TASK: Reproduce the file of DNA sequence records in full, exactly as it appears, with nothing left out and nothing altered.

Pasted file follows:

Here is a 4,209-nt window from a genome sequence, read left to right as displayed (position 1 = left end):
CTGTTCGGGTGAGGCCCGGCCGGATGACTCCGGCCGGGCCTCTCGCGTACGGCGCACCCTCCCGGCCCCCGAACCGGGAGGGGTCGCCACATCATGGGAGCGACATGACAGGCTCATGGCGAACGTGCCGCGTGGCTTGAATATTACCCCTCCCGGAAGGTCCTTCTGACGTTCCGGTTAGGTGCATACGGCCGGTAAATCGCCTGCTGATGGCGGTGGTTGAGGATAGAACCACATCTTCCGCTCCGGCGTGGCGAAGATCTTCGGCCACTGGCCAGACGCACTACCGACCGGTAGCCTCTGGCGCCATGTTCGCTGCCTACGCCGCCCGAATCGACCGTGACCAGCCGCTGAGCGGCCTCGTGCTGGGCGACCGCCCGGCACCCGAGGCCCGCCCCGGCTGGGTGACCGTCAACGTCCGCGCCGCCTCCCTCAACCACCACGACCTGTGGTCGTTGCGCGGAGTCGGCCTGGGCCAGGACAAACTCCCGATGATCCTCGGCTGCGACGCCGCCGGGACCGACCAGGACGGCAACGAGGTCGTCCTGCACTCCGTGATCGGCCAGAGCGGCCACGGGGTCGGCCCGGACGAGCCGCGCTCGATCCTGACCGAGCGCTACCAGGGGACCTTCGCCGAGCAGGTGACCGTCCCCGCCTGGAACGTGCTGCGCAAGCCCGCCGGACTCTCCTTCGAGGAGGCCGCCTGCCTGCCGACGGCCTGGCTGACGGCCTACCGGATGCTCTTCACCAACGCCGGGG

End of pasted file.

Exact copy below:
Here is a 4,209-nt window from a genome sequence, read left to right as displayed (position 1 = left end):
CTGTTCGGGTGAGGCCCGGCCGGATGACTCCGGCCGGGCCTCTCGCGTACGGCGCACCCTCCCGGCCCCCGAACCGGGAGGGGTCGCCACATCATGGGAGCGACATGACAGGCTCATGGCGAACGTGCCGCGTGGCTTGAATATTACCCCTCCCGGAAGGTCCTTCTGACGTTCCGGTTAGGTGCATACGGCCGGTAAATCGCCTGCTGATGGCGGTGGTTGAGGATAGAACCACATCTTCCGCTCCGGCGTGGCGAAGATCTTCGGCCACTGGCCAGACGCACTACCGACCGGTAGCCTCTGGCGCCATGTTCGCTGCCTACGCCGCCCGAATCGACCGTGACCAGCCGCTGAGCGGCCTCGTGCTGGGCGACCGCCCGGCACCCGAGGCCCGCCCCGGCTGGGTGACCGTCAACGTCCGCGCCGCCTCCCTCAACCACCACGACCTGTGGTCGTTGCGCGGAGTCGGCCTGGGCCAGGACAAACTCCCGATGATCCTCGGCTGCGACGCCGCCGGGACCGACCAGGACGGCAACGAGGTCGTCCTGCACTCCGTGATCGGCCAGAGCGGCCACGGGGTCGGCCCGGACGAGCCGCGCTCGATCCTGACCGAGCGCTACCAGGGGACCTTCGCCGAGCAGGTGACCGTCCCCGCCTGGAACGTGCTGCGCAAGCCCGCCGGACTCTCCTTCGAGGAGGCCGCCTGCCTGCCGACGGCCTGGCTGACGGCCTACCGGATGCTCTTCACCAACGCCGGGG